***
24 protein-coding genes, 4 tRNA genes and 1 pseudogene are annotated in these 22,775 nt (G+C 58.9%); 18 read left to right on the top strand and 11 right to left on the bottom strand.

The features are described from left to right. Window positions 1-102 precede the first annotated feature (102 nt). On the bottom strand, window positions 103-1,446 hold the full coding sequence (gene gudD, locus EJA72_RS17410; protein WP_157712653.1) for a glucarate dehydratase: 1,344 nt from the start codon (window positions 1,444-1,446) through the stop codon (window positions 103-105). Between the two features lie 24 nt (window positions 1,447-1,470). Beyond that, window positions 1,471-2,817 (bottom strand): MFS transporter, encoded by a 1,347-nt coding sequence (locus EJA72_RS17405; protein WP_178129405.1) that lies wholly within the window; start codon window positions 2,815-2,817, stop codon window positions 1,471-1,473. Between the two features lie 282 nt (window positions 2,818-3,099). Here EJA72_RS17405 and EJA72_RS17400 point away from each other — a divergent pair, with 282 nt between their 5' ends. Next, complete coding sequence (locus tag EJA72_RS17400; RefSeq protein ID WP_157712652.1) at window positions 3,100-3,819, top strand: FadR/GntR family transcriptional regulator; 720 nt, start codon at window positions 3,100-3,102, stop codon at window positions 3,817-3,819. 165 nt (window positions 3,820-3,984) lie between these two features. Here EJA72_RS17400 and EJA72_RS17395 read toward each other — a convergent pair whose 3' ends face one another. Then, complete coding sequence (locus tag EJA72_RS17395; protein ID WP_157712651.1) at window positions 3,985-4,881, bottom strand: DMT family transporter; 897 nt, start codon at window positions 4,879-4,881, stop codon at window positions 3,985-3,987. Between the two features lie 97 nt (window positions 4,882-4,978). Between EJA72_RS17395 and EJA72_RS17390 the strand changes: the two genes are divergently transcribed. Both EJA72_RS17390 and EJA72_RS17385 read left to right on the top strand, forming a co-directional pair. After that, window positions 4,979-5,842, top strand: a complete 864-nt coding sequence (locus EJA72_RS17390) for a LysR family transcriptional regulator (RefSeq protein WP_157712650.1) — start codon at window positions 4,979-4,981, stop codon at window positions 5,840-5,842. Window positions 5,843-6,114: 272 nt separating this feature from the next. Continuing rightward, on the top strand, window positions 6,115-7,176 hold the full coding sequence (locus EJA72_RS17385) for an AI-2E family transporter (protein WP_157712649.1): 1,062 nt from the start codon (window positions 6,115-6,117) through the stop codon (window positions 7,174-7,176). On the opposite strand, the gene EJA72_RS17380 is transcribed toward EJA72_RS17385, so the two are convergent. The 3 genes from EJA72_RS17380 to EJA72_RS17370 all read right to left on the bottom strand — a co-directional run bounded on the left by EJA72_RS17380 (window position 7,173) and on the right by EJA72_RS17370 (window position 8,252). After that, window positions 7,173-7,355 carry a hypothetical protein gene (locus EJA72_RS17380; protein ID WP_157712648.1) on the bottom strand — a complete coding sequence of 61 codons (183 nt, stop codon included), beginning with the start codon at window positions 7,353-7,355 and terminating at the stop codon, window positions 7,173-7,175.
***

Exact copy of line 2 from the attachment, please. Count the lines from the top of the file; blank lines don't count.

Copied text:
The features are described from left to right. Window positions 1-102 precede the first annotated feature (102 nt). On the bottom strand, window positions 103-1,446 hold the full coding sequence (gene gudD, locus EJA72_RS17410; protein WP_157712653.1) for a glucarate dehydratase: 1,344 nt from the start codon (window positions 1,444-1,446) through the stop codon (window positions 103-105). Between the two features lie 24 nt (window positions 1,447-1,470). Beyond that, window positions 1,471-2,817 (bottom strand): MFS transporter, encoded by a 1,347-nt coding sequence (locus EJA72_RS17405; protein WP_178129405.1) that lies wholly within the window; start codon window positions 2,815-2,817, stop codon window positions 1,471-1,473. Between the two features lie 282 nt (window positions 2,818-3,099). Here EJA72_RS17405 and EJA72_RS17400 point away from each other — a divergent pair, with 282 nt between their 5' ends. Next, complete coding sequence (locus tag EJA72_RS17400; RefSeq protein ID WP_157712652.1) at window positions 3,100-3,819, top strand: FadR/GntR family transcriptional regulator; 720 nt, start codon at window positions 3,100-3,102, stop codon at window positions 3,817-3,819. 165 nt (window positions 3,820-3,984) lie between these two features. Here EJA72_RS17400 and EJA72_RS17395 read toward each other — a convergent pair whose 3' ends face one another. Then, complete coding sequence (locus tag EJA72_RS17395; protein ID WP_157712651.1) at window positions 3,985-4,881, bottom strand: DMT family transporter; 897 nt, start codon at window positions 4,879-4,881, stop codon at window positions 3,985-3,987. Between the two features lie 97 nt (window positions 4,882-4,978). Between EJA72_RS17395 and EJA72_RS17390 the strand changes: the two genes are divergently transcribed. Both EJA72_RS17390 and EJA72_RS17385 read left to right on the top strand, forming a co-directional pair. After that, window positions 4,979-5,842, top strand: a complete 864-nt coding sequence (locus EJA72_RS17390) for a LysR family transcriptional regulator (RefSeq protein WP_157712650.1) — start codon at window positions 4,979-4,981, stop codon at window positions 5,840-5,842. Window positions 5,843-6,114: 272 nt separating this feature from the next. Continuing rightward, on the top strand, window positions 6,115-7,176 hold the full coding sequence (locus EJA72_RS17385) for an AI-2E family transporter (protein WP_157712649.1): 1,062 nt from the start codon (window positions 6,115-6,117) through the stop codon (window positions 7,174-7,176). On the opposite strand, the gene EJA72_RS17380 is transcribed toward EJA72_RS17385, so the two are convergent. The 3 genes from EJA72_RS17380 to EJA72_RS17370 all read right to left on the bottom strand — a co-directional run bounded on the left by EJA72_RS17380 (window position 7,173) and on the right by EJA72_RS17370 (window position 8,252). After that, window positions 7,173-7,355 carry a hypothetical protein gene (locus EJA72_RS17380; protein ID WP_157712648.1) on the bottom strand — a complete coding sequence of 61 codons (183 nt, stop codon included), beginning with the start codon at window positions 7,353-7,355 and terminating at the stop codon, window positions 7,173-7,175.